Saturday, 12 December 2020

Saturday 12th December - St George and Una

 I'm not sure I'm up to all this passion and excitement, and we're only half way through Snogvent.  All the fence snogging and general connubial wrestling aside, I think I better go for something a little more restrained and classy today.  Don't worry, this turn towards tastefulness won't last long, so let's enjoy it while it lasts...

St George in Armour being kissed by Una (1914) Phoebe and Hilda Traquair

Blimey, but I do love Phoebe Traquair (1852-1936). As you will no doubt remember from this post, I live quite near a church decorated by her, despite not living anywhere near Scotland. Her work is gorgeously delicate and gloriously romantic and this embroidered panel is no different. This work was completed with her daughter Hilda (1879-1964), who figured in her mother's art long before she was a partner in it...

Hilda, aged 5 (1884)

Look at the little flower!  Bless.  Anyway, after doing exceptionally well at the Edinburgh School Art of Art (can you imagine the pressure to be good at art?), Hilda joined creative forces with her mum for a series of silk embroidered panels based on The Redcrosse Knight (St George) in Edmund Spenser's The Faerie Queene (1590).  I always thought that St George's love-interest was Princess Sabra because of images like this...

St George and Princess Sabra (1862) Dante Gabriel Rossetti

There are many and varied portrayals of the unlucky Princess Sabra in Pre-Raphaelite art, and the story is very similar to Andromeda and Perseus.  Sabra (who sounds like she was named after the latest Ford -  when I was in a new mum's group, there was a lass there whose son was called 'Orion', 'Like the stars, not the cars' she clarified, handily) is the princess of a land that is being terrorised by a dragon and she draws the short straw to be a sacrifice.  Luckily, along come St George, who kills the dragon and gets the girl.  That also has a slight echo, albeit unhappily, in the Biblical heroine Jephthah's daughter, who ends up being the sacrifice after King Jephthah vows to offer up the first thing he sees on his arrival home from a successful battle. Princesses do tend to end up as collateral damage in stories, and they don't always get rescued.   T'uh...

Jephthah's Vow: The Martyr (1885-6) Edwin Long

Not a happy ending there then, and definitely no kissing, so we won't worry about that. Anyway, back to Princess Sabra, and there is definitely lots of kissing there because I think you would be awful grateful to anyone who stops you being eaten by a dragon.  I do wonder about the logic of handing over someone to be eaten by a monster, as if that will stop them eating everyone else.  Looking at the winsome little wisps of girls that are often offered up to the horrible beasties, I don't think they would satisfy its appetite at all.  I don't mean to boast but I reckon that if a monster ate me, it would slow him down for ages, at least long enough for everyone else to escape.  I am built to give mythical monsters terrible indigestion and they would need a proper sit down and a snooze afterwards.  I'd also raise their cholesterol by so much it would probably kill them.  You're welcome. As my daughter would say, that's a weird flex, so I'll move on...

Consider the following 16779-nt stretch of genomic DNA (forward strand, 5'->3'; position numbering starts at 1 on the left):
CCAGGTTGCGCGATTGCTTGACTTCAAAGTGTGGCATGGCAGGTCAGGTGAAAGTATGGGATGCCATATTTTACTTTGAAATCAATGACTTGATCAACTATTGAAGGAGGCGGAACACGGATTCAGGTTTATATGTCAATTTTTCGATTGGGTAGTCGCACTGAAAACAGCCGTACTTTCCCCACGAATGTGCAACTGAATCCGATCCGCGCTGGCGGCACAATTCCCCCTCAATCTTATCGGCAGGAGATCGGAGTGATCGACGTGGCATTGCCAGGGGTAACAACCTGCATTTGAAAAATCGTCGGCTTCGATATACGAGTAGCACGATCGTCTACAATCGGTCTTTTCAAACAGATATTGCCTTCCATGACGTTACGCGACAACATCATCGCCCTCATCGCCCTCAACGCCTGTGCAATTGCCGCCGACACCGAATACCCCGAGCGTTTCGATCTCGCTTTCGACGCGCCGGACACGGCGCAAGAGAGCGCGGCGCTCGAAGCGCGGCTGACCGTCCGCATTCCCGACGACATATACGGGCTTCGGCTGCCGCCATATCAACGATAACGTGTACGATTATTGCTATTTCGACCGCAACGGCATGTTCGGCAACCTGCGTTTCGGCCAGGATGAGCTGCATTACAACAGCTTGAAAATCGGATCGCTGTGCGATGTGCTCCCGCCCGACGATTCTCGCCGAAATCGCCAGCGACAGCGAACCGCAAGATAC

They Fared Forth Upon Their Dreadfil Quest (1914)

Una and the Redcrosse Knight are both characters in The Faerie Queene and although the upshot of the quest is the same (knight kills dragon), how we get there and what it means is somewhat altered.  Una, the Princess of the land terrorised by the dragon, saddles up alongside the Knight and joins him on the quest (like Samwise and Frodo, or Han Solo and Chewbacca.  Possibly not the second one).  Obviously Una represents the True Church and she also defeats the evil Catholic Church, no-one likes Mary Queen of Scots and Queen Elizabeth is great.  Boy meets Girl, Girl turns out to be Protestantism and defeats Catholicism, Boy and Girl galumph home after killing a metaphorical dragon, it's a tad cliche...

St George Kills the Dragon, Una Prays (1914)

When it comes to actual dragon slaying, that's a boy job, apparently.  Even if girls are brave enough to come on heroic quests, there is no big spear for them. The words at the top of the embroidery read that while Una prayed, St George 'pierced that false tongue'.  Does that mean the dragon spreads salacious rumours? 'I've heard Mrs Scoggins has been shoplifting again... Mr Smith starts drinking creme-de-menthe at noon... Beryl Jenkins passes off shop-bought cake as home-made...'  Honestly, the dragon had it coming.


Anyway, Una is so impressed with the way St George does in dragons that she goes in for a kiss.  Maybe she really likes men who do in massive malevolent reptiles.  Now, I understand having a type - honestly there is nothing more sexy than a man with a book in his hand (especially if it's one that I've written) but I'm not sure I'm with her on the whole dragon-killing thing.  Mind you, she makes a perfect match for St George, who is all about the dragon-killing and so I wish them every happiness. A bit messy though, but that's love for you.

See you tomorrow...

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